Near Brackettville in Kinney County, Texas — The American South (West South Central)
Staff Officers' Quarters
Erected 1990 by Texas Historical Commission. (Marker Number 5086.)
Topics. This historical marker is listed in this topic list: Notable Buildings. A significant historical year for this entry is 1873.
Location. 29° 18.279′ N, 100° 25.445′ W. Marker is near Brackettville, Texas, in Kinney County. Marker is on Colony Row, 0.1 miles west of Fort Clark Road, on the right when traveling south. Marker is located on Fort Clark Springs in the Fort Clark National Register Historic District and is accessible to the public. Touch for map. Marker is at or near this postal address: 23-24 Colony Row, Brackettville TX 78832, United States of America. Touch for directions.
Other nearby markers. At least U.S. Army Signal Corps Building (within shouting distance of this marker); Adjutant's Quarters (Quarters #20) (within shouting distance of this marker); Officers' Row Quarters (about 800 feet away, measured in a direct line); Married Officers' Quarters 8-9 (approx. 0.2 miles away); 1873 Infantry Barracks (approx. 0.2 miles away); Officers Quarters 2-3 and 4 (approx. 0.2 miles away); Fort Clark Post Theater (approx. 0.2 miles away); Palisado Building Kitchen / Mess Room (approx. ¼ mile away). Touch for a list and map of all markers in Brackettville.
Regarding Staff Officers' Quarters. Staff Officers Quarters No.23-24 was built by the United States Army in 1888. This structure is constructed of local limestone and situated at the end of the line of company grade officer's quarters. Today, the property continues to fulfill its original intended purpose of family housing.
In the Fall of 1921 the 5th U.S. Cavalry Regiment conducted a permanent change of station from Camp Marfa to Fort Clark. In the quiet time between the World Wars the 5th Cavalry became indelibly associated with Fort Clark, garrisoning the post for a generation, until 1941. During the 5th Cavalry era several sets of quarters were designated to be occupied by officers assigned specific duty positions. The arrival of the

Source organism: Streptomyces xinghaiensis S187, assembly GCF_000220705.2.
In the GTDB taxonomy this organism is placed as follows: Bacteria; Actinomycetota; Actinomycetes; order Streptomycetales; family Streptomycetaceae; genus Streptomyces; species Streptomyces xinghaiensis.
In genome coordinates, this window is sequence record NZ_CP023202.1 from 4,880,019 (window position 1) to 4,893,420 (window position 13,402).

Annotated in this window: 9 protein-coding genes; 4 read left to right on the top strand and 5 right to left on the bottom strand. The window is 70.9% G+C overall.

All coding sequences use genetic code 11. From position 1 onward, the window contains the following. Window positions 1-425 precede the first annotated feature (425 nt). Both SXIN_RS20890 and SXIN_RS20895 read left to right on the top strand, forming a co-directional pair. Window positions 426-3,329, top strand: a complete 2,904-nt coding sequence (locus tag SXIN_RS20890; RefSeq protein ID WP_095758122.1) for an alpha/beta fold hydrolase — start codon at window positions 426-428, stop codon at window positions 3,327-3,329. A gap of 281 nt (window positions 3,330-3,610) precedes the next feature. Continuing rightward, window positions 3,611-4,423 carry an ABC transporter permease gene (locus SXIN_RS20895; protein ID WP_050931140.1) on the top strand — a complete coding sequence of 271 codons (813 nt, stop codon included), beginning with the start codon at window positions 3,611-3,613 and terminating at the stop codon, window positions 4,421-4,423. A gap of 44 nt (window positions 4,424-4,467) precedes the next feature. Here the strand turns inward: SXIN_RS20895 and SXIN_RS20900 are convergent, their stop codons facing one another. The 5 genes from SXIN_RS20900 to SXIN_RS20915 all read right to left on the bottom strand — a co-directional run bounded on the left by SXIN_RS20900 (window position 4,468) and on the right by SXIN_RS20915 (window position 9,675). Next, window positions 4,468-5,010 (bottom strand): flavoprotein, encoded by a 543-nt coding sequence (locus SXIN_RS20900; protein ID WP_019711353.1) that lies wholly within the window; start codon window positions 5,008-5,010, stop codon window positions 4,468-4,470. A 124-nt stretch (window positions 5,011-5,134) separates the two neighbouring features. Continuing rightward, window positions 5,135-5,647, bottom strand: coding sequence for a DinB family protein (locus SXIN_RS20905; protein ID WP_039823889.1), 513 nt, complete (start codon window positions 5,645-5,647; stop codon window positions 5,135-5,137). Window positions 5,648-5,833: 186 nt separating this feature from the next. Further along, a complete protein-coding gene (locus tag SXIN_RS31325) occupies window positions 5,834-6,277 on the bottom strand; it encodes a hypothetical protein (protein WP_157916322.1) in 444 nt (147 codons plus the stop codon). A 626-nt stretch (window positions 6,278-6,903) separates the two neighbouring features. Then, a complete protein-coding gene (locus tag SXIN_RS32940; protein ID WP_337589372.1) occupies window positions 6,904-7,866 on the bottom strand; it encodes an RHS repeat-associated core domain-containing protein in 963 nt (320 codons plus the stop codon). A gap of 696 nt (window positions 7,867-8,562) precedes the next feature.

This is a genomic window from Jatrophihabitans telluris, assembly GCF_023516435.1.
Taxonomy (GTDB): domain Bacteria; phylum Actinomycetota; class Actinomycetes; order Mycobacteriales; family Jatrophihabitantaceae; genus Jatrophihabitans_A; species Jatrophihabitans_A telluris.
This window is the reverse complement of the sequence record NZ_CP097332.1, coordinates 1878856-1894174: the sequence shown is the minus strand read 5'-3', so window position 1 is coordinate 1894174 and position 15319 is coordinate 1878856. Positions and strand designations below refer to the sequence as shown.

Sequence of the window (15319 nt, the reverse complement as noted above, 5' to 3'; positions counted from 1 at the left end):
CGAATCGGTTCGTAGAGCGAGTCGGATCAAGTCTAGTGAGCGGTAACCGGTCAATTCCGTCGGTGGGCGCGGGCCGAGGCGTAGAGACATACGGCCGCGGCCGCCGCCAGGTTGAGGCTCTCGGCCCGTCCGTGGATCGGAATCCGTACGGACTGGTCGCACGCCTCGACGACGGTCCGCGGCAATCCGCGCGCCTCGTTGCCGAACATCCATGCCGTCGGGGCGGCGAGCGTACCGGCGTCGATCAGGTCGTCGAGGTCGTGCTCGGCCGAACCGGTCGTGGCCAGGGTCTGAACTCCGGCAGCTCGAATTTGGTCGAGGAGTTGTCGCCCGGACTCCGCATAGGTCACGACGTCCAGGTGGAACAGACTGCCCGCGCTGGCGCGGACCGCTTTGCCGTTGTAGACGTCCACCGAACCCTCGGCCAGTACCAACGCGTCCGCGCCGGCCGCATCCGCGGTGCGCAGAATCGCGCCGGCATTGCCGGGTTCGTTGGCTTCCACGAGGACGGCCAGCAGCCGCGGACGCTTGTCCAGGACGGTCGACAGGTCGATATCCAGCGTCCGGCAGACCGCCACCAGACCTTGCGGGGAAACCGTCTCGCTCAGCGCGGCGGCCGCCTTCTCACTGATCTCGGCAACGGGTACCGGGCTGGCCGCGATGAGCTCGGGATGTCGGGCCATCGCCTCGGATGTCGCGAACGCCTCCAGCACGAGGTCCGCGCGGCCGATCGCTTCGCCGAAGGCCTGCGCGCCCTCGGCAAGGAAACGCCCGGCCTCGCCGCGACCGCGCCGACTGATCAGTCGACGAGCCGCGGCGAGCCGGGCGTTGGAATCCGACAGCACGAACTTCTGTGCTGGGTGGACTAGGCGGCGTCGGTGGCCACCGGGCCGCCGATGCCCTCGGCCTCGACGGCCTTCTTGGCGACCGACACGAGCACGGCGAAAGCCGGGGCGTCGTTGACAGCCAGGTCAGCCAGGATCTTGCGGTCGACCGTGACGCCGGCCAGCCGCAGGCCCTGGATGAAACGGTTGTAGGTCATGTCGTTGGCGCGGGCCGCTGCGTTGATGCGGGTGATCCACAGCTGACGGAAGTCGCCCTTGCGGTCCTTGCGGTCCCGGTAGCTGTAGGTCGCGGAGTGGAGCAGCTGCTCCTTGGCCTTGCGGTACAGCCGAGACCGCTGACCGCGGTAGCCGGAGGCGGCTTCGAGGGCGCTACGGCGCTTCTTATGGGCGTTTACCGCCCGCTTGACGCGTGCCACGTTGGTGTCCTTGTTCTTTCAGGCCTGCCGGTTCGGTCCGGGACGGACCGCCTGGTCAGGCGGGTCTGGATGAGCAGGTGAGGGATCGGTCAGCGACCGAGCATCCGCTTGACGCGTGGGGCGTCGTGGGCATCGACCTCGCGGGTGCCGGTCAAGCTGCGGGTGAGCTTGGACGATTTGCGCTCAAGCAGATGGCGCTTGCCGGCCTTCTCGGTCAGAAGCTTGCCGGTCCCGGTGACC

These Quarters are named for General George S. Patton, Jr., the highest ranking officer to ever occupy them. Patton graduated from West Point in the Class of 1911 and in the summer of 1938 was assigned to command the 5th Cavalry Regiment at Fort Clark. Patton arrived at Fort Clark on July 24, 1938 and sent a note to his wife Beatrice of his initial impressions of his new duty station, "San Antonio is very quaint and I think you will like it ... [Fort] Clark is 138 miles due west ... I think we will like it. Gen J. [Joyce] runs the post and I run the regiment, which makes it very nice. The Joyces were delighted to see me and are more human than [they were] at [Fort] Myer ... All one can do here is to Ride-Read Write & Swim." Patton quickly set about preparing his
Credits. This page was last revised on August 27, 2020. It was originally submitted on May 11, 2012, by William F Haenn of Fort Clark (Brackettville), Texas. This page has been viewed 669 times since then and 42 times this year. Last updated on May 19, 2012, by William F Haenn of Fort Clark (Brackettville), Texas. Photos: 1, 2, 3, 4, 5. submitted on May 11, 2012, by William F Haenn of Fort Clark (Brackettville), Texas. • Bill Pfingsten was the editor who published this page.